That said, preferably avoid buying options that are deep OTM. Instead, buy options that are closer to being ATM

Ensure that there is enough liquidity in the option in which you want to create a position
Option Greeks for Synthetic Call position
Greek  Value is  Notes 
Delta  Positive 
Delta is positive for SyntheticCall. Remember, the underlying has a Delta of 1 whereas Put has negative Delta of up to 1. As a result, the combined Delta is still positive. Because of this, the position benefits when the underlying moves higher, and vice versa. Pay careful attention to Put Delta because the extent to which the option price is influenced by the underlying price depends on this metric. Also remember that Delta tends to be at its steepest angle for ATM Puts, meaning this is the region when the Put price is most sensitive to changes in underlying price. 
Gamma  Positive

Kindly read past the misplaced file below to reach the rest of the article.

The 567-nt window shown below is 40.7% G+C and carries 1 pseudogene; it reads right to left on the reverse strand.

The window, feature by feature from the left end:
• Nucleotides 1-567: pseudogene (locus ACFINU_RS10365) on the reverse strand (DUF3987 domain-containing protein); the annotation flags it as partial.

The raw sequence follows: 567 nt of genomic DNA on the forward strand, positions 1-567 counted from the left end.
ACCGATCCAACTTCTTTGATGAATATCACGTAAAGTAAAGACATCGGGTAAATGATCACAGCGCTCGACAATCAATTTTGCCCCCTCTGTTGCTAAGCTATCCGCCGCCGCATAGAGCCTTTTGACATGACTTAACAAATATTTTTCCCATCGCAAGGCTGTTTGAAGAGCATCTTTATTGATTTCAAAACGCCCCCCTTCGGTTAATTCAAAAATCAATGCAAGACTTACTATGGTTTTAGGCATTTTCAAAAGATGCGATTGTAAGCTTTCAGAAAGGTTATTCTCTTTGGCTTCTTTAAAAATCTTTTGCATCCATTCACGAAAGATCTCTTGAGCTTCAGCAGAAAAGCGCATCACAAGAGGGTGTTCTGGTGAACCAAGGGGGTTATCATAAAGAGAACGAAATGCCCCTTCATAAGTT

Gamma is positiveand causes the Delta of the Put to increase as the underlying price decreases, and vice versa. Also, ATM Puts have the highest Gamma, which starts to taper off as the option moves away from being ATM. So, when the Put moves from ATM to ITM, the impact of Gamma on Delta tends to be higher (because absolute Delta moves above 0.5) than when the Put moves from ATM to OTM (because absolute Delta moves below 0.5). 
Vega  Positive 
Vega is positive,meaning that rising IVs benefit the long Put position, and vice versa. 
Theta  Negative 
Because the strategy involves buying a Put option, Theta is the trader’s biggest enemy. It is negative, meaning that the passage of time causes the Put premium to reduce, all else equal. The decay is highest for options that are ATM as the expiration approaches.